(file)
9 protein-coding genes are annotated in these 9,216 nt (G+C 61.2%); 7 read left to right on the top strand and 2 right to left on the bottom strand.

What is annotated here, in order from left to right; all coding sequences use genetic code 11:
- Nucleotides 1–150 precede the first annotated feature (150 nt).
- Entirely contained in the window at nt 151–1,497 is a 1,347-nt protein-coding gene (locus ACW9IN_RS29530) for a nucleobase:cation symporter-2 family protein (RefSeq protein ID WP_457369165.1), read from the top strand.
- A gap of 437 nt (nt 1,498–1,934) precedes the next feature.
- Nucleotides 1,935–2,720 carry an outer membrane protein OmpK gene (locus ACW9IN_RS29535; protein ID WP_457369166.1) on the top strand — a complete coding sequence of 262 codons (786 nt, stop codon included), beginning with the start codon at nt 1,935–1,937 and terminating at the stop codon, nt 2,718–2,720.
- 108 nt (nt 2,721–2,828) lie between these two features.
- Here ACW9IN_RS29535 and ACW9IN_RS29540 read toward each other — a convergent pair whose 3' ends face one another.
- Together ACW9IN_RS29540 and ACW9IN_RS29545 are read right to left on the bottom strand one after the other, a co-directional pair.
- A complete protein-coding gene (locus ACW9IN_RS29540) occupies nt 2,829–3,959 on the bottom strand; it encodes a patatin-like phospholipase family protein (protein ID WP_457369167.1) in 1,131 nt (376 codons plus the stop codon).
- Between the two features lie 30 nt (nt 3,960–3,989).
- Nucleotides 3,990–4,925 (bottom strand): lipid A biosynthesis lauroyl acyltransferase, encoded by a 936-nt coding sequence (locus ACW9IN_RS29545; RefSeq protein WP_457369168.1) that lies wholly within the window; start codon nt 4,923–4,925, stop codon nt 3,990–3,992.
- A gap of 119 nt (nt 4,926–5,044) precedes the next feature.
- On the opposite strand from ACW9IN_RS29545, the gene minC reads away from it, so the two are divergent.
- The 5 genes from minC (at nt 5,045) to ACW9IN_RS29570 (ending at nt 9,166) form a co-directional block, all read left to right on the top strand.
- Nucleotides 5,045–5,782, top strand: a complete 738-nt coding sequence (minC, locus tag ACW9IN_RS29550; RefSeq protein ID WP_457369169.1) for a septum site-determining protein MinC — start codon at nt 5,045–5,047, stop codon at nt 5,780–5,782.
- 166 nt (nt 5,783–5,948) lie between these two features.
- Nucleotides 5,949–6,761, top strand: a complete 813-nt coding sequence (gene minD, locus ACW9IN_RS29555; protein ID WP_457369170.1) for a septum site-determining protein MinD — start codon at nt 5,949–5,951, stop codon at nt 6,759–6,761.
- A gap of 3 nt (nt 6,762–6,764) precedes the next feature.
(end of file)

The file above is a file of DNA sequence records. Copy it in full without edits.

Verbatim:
9 protein-coding genes are annotated in these 9,216 nt (G+C 61.2%); 7 read left to right on the top strand and 2 right to left on the bottom strand.

What is annotated here, in order from left to right; all coding sequences use genetic code 11:
- Nucleotides 1–150 precede the first annotated feature (150 nt).
- Entirely contained in the window at nt 151–1,497 is a 1,347-nt protein-coding gene (locus ACW9IN_RS29530) for a nucleobase:cation symporter-2 family protein (RefSeq protein ID WP_457369165.1), read from the top strand.
- A gap of 437 nt (nt 1,498–1,934) precedes the next feature.
- Nucleotides 1,935–2,720 carry an outer membrane protein OmpK gene (locus ACW9IN_RS29535; protein ID WP_457369166.1) on the top strand — a complete coding sequence of 262 codons (786 nt, stop codon included), beginning with the start codon at nt 1,935–1,937 and terminating at the stop codon, nt 2,718–2,720.
- 108 nt (nt 2,721–2,828) lie between these two features.
- Here ACW9IN_RS29535 and ACW9IN_RS29540 read toward each other — a convergent pair whose 3' ends face one another.
- Together ACW9IN_RS29540 and ACW9IN_RS29545 are read right to left on the bottom strand one after the other, a co-directional pair.
- A complete protein-coding gene (locus ACW9IN_RS29540) occupies nt 2,829–3,959 on the bottom strand; it encodes a patatin-like phospholipase family protein (protein ID WP_457369167.1) in 1,131 nt (376 codons plus the stop codon).
- Between the two features lie 30 nt (nt 3,960–3,989).
- Nucleotides 3,990–4,925 (bottom strand): lipid A biosynthesis lauroyl acyltransferase, encoded by a 936-nt coding sequence (locus ACW9IN_RS29545; RefSeq protein WP_457369168.1) that lies wholly within the window; start codon nt 4,923–4,925, stop codon nt 3,990–3,992.
- A gap of 119 nt (nt 4,926–5,044) precedes the next feature.
- On the opposite strand from ACW9IN_RS29545, the gene minC reads away from it, so the two are divergent.
- The 5 genes from minC (at nt 5,045) to ACW9IN_RS29570 (ending at nt 9,166) form a co-directional block, all read left to right on the top strand.
- Nucleotides 5,045–5,782, top strand: a complete 738-nt coding sequence (minC, locus tag ACW9IN_RS29550; RefSeq protein ID WP_457369169.1) for a septum site-determining protein MinC — start codon at nt 5,045–5,047, stop codon at nt 5,780–5,782.
- 166 nt (nt 5,783–5,948) lie between these two features.
- Nucleotides 5,949–6,761, top strand: a complete 813-nt coding sequence (gene minD, locus ACW9IN_RS29555; protein ID WP_457369170.1) for a septum site-determining protein MinD — start codon at nt 5,949–5,951, stop codon at nt 6,759–6,761.
- A gap of 3 nt (nt 6,762–6,764) precedes the next feature.